Everyone should read the Bible, and—I’d argue—should read it with a sharply critical eye and the guidance of reputable critics and historians, though this may be too much to ask for those steeped in literal belief. Yet fewer and fewer people do read it, including those who profess faith in a sect of Christianity. Even famous atheists like Christopher Hitchens, Richard Dawkins, and Melvyn Bragg have argued for teaching the Bible in schools—not in a faith-based context, obviously, but as an essential historical document, much of whose language, in the King James, at least, has made major contributions to literary culture. (Curiously—or not—atheists and agnostics tend to score far higher than believers on surveys of religious knowledge.)
There is a practical problem of separating teaching from preaching in secular schools, but the fact remains that so-called “biblical illiteracy” is a serious problem educators have sought to remedy for decades. Prominent Shakespeare scholar G.B. Harrison lamented it in the introduction to his 1964 edited edition, The Bible for Students of Literature and Art. “Today most students of literature lack this kind of education,” he wrote, “and have only the haziest knowledge of the book or of its contents, with the result that they inevitably miss much of the meaning and significance of many works of past generations. Similarly, students of art will miss some of the meaning of the pictures and sculptures of the past.”
Though a devout Catholic himself, Harrison’s aim was not to proselytize but to do right by his students. His edited Bible is an excellent resource, but it’s not the only book of its kind out there. In fact, no less a luminary, and no less a critic of religion, than scientist and sci-fi giant Isaac Asimov published his own guide to the Bible, writing in his introduction:
The most influential, the most published, the most widely read book in the history of the world is the Bible. No other book has been so studied and so analyzed and it is a tribute to the complexity of the Bible and eagerness of its students that after thousands of years of study there are still endless books that can be written about it.
Of those books, the vast majority are devotional or theological in nature. “Most people who read the Bible,” Asimov writes, “do so in order to get the benefit of its ethical and spiritual teachings.” But the ancient collection of texts “has a secular side, too,” he says. It is a “history book,” though not in the sense that we think of the term, since history as an evidence-based academic discipline did not exist until relatively modern times. Ancient history included all sorts of myths, wonders, and marvels, side-by-side with legendary and apocryphal events as well as the mundane and verifiable.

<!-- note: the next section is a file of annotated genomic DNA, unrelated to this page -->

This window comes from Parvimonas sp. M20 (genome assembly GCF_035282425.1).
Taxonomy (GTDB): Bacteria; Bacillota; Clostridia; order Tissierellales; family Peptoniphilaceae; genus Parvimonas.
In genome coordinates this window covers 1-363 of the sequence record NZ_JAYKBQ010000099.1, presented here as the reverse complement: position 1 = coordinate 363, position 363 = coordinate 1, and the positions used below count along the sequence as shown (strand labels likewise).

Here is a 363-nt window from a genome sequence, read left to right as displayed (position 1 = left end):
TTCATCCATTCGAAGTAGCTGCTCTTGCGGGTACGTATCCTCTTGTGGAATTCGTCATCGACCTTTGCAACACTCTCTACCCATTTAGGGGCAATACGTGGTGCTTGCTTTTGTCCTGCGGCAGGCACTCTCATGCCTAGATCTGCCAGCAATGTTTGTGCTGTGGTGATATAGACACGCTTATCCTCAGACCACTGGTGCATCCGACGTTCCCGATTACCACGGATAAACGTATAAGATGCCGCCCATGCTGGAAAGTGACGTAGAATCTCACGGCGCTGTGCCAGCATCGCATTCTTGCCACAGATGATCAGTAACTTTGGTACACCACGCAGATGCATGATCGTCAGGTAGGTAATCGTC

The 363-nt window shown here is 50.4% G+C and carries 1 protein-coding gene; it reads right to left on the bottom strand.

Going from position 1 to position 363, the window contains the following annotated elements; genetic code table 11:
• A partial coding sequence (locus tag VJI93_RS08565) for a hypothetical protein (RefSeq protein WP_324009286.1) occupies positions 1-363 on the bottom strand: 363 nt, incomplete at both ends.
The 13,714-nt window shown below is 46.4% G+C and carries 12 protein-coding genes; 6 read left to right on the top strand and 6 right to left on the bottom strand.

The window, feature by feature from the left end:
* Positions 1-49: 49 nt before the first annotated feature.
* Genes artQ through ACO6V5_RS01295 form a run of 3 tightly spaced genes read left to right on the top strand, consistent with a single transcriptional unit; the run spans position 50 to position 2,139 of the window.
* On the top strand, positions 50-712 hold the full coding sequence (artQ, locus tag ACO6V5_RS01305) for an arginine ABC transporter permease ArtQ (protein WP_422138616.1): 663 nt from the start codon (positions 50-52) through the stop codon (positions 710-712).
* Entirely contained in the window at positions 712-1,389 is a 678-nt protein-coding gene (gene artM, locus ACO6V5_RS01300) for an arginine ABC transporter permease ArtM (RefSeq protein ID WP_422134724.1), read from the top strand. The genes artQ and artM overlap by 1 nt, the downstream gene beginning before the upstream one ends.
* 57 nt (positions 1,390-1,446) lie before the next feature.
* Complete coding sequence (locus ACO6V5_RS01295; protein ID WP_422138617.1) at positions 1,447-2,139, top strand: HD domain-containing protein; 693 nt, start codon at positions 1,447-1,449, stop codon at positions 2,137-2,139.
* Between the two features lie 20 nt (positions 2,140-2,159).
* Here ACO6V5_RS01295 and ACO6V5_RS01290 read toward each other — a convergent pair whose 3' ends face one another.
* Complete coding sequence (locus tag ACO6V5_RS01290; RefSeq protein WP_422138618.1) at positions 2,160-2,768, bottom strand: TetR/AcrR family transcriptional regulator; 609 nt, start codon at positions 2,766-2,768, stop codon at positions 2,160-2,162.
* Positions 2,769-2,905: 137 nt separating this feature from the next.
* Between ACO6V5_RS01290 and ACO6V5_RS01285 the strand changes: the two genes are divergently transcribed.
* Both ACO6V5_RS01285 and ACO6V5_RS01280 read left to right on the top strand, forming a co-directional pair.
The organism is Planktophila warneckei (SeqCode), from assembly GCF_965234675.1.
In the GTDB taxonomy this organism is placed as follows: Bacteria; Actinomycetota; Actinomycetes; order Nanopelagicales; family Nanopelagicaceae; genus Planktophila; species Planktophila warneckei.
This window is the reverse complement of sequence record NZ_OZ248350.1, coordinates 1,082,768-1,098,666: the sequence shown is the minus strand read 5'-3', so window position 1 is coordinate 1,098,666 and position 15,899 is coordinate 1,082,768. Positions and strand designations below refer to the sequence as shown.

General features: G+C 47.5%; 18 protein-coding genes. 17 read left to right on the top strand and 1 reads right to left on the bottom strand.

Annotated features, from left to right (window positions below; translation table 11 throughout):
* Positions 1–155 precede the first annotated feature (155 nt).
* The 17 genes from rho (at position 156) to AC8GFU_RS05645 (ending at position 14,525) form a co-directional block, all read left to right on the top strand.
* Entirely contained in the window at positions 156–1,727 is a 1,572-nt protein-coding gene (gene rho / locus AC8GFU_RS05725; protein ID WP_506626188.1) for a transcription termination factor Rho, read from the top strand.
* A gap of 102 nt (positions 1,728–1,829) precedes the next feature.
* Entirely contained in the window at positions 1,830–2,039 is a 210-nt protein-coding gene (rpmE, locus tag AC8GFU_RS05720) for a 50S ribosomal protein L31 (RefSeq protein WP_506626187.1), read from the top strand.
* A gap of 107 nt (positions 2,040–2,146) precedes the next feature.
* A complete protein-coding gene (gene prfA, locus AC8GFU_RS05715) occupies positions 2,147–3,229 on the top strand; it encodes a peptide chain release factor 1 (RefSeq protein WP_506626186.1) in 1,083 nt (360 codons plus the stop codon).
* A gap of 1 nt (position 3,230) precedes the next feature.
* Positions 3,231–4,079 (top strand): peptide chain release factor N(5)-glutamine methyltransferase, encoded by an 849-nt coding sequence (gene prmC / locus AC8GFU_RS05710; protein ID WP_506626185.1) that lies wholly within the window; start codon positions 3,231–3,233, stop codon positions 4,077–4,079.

Asimov’s Guide to the Bible, originally published in two volumes in 1968–69, then reprinted as one in 1981, seeks to demystify the text. It also assumes a level of familiarity that Harrison did not expect from his readers (and did not find among his students). The Bible may not be as widely-read as Asimov thought, even if sales suggest otherwise. Yet he does not expect that his readers will know “ancient history outside the Bible,” the sort of critical context necessary for understanding what its writings meant to contemporary readers, for whom the “places and people” mentioned “were well known.”
“I am trying,” Asimov writes in his introduction, “to bring in the outside world, illuminate it in terms of the Biblical story and, in return, illuminate the events of the Bible by adding to it the non-Biblical aspects of history, biography, and geography.” This describes the general methodology of critical Biblical scholars. Yet Asimov’s book has a distinct advantage over most of those written by, and for, academics. Its tone, as one reader comments, is “quick and fun, chatty, non-academic.” It’s approachable and highly readable, that is, yet still serious and erudite.
Asimov’s approach in his guide is not hostile or “anti-religious,” as another reader observes, but he was not himself friendly to religious beliefs, or superstitions, or irrational what-have-yous. In the interview above from 1988, he explains that while humans are inherently irrational creatures, he nonetheless felt a duty “to be a skeptic, to insist on evidence, to want things to make sense.” It is, he says, akin to the calling believers feel to “spread God’s word.” Part of that duty, for Asimov, included making the Bible make sense for those who appreciate how deeply embedded it is in world culture and history, but who may not be interested in just taking it on faith. Find an old copy of Asimov’s Guide to the Bible at Amazon.